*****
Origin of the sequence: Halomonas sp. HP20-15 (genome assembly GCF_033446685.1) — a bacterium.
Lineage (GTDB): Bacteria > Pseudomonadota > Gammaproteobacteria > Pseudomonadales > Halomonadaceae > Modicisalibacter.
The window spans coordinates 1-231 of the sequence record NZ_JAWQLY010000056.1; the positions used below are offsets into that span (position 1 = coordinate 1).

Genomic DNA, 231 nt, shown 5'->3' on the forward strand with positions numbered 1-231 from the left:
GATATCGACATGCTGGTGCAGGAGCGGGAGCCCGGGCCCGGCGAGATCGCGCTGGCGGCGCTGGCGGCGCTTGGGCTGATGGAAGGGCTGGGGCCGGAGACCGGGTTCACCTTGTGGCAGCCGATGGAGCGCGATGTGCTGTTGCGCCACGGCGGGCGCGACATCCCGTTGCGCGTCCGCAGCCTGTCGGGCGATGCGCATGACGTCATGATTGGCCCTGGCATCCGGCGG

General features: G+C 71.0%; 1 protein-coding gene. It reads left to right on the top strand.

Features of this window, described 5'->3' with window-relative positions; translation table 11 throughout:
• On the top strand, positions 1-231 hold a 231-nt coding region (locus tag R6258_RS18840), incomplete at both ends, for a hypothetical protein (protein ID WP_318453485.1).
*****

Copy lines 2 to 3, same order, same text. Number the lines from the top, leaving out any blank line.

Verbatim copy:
Lineage (GTDB): Bacteria > Pseudomonadota > Gammaproteobacteria > Pseudomonadales > Halomonadaceae > Modicisalibacter.
The window spans coordinates 1-231 of the sequence record NZ_JAWQLY010000056.1; the positions used below are offsets into that span (position 1 = coordinate 1).